Silent majority always wins Swiss ballots

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Turnout was between 42% and 46% over the past two decadesImage Caption:

Turnout was between 42% and 46% over the past two decades (Keystone)

by Armando Mombelli and Urs Geiser, swissinfo.ch

Voter turnout in Switzerland is notoriously lower than in other European countries. On average only four out of ten citizens take part in national ballots in Switzerland.

This practice of abstaining is in stark contrast to the traditional image of direct democracy where people participate actively in political decisions.

Citizens in Switzerland can vote three to four times per year on a wide range of issues as part of their democratic rights. Ballots not only take place on a nationwide, but also on a cantonal and local level.

Yet turnout has been on the decrease over the past few decades and now reaches between 42 per cent and 46 per cent. You have to go back nearly 90 years in Swiss history – the parliamentary elections of 1919 - to find rates similar to those currently recorded in almost every European country.

Those figures range between 50 per cent and 90 per cent. Last May 85 per cent of voters took part in the first round of the French presidential election, according to official data.

"The fact that there is ballot almost every three months no doubt has a tiring effect. Citizens would probably be keener if they had the opportunity to do so only every four years," says political scientist Werner Seitz.

Solid and staid

"Elections in Switzerland don't have the importance they have in other parliamentary democracies where elections can lead to a new government," added Seitz, head of the Politics, Culture and Media section at the Federal Statistics Office.

Swiss politics are based on compromise and consensus. The four main parties have held the seven cabinet seats for more than half a century under a power-sharing agreement.

"This formula created a very solid but at the same time a rather staid system. Many Swiss citizens miss the element of a plebiscite like in other countries," said Seitz.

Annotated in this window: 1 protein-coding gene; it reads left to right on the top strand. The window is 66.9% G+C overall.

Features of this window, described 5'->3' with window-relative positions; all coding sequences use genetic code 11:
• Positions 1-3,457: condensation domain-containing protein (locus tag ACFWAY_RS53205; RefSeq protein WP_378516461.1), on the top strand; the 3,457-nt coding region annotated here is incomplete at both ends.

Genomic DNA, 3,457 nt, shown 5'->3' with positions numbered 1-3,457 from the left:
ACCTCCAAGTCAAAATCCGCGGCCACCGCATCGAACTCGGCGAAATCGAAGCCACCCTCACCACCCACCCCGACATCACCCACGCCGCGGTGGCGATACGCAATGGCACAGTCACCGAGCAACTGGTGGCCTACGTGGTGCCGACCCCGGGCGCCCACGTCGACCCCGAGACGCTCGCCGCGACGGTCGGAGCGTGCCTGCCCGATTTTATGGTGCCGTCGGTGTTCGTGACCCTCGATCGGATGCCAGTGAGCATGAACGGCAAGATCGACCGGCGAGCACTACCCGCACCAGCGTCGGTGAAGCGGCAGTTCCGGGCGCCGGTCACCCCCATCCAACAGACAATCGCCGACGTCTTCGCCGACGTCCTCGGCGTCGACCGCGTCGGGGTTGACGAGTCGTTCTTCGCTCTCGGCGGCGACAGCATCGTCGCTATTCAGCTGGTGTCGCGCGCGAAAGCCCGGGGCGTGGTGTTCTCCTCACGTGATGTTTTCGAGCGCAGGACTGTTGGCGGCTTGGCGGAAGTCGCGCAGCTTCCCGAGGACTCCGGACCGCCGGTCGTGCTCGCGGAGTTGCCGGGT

He points out that voters have come out in force when important and emotional issues were at stake, including a proposal for Switzerland to join to European Economic Area treaty when turnout reached more than 70 per cent.

"It goes to show that democracy is very much alive, albeit just from time to time," he reckons.

Question of class

Younger people are less tempted by the ballot box than older people, according to the statistics office. Participation of citizens with lower professional qualifications is also inferior compared with those who have higher education.

"These differences lead to the notion of a democracy dominated by middle and upper classes. They also raise questions about the quality of our political system," he explains.

Seitz says the authorities and politicians must double their efforts in a bid to encourage the entire population to take part.

"Political parties must learn to present their ideas and goals more clearly to citizens. I'd say they have a long way to go to achieve this," he added.

Some experts believe that information technology, including the internet, could boost turnout. But they are sceptical whether it will lead to a major and sustainable increase in the electorate. If anything it is mainly people with high skills and members of the middle class that will use such technology.

 

Consensus politics and power-sharing

The term "consensus politics" describes the ongoing effort to achieve a balanced compromise among political parties and among the different cultural, linguistic and social communities that make up Switzerland. One of the most obvious aspects of the Swiss power-sharing system is the way in which the distribution of cabinet seats reflects the relative strengths of the political parties, a practice first adopted in 1959.

Left or right?

It remains unclear which political party would benefit most from a significantly stronger interest by the silent majority in votes and elections.

"The general presumption was that the left stood to gain to a large extent from higher turnout by people with below average salaries and education, their typical clientele," says Georg Lutz, a political scientist at Bern University.

But it later emerged that trends had shifted and that the silent majority was more likely to vote for rightwing and nationalist parties, including the Swiss People's Party.

Lutz, the author of several publications on the subject, says no party would win a lot of additional support.

"Those who vote can be considered as more or less representative for the entire population. Non-voters are characterised by the lack of interest in politics. They don't have a clear preference and parties appear all alike," he adds.

swissinfo, based on an article in Italian by Armando Mombelli

 

Direct democracy

The term describes a political system in which the people exert power directly. It differs from representative democracy in which the people delegate this power to elected representatives. The two main instruments of direct democracy in Switzerland are the people's initiative and the optional referendum. Switzerland is referred to as a semi-direct democracy because its system has recourse to both direct democracy and representative public institutions.

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